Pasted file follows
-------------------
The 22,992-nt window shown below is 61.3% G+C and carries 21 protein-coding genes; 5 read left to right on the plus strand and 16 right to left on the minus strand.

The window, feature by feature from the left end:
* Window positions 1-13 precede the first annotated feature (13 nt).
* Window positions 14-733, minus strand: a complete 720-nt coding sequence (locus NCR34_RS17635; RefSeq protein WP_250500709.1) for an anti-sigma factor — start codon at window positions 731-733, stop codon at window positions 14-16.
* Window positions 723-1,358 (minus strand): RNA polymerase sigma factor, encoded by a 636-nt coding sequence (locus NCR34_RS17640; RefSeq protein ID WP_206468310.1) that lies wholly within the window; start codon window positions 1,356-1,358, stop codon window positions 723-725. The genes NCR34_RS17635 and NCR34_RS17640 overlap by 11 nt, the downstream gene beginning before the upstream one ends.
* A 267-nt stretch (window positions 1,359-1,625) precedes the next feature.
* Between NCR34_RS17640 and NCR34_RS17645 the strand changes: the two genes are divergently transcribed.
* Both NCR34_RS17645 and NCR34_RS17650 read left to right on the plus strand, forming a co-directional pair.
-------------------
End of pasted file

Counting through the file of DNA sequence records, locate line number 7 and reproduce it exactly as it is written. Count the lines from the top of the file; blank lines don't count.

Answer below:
* Between NCR34_RS17640 and NCR34_RS17645 the strand changes: the two genes are divergently transcribed.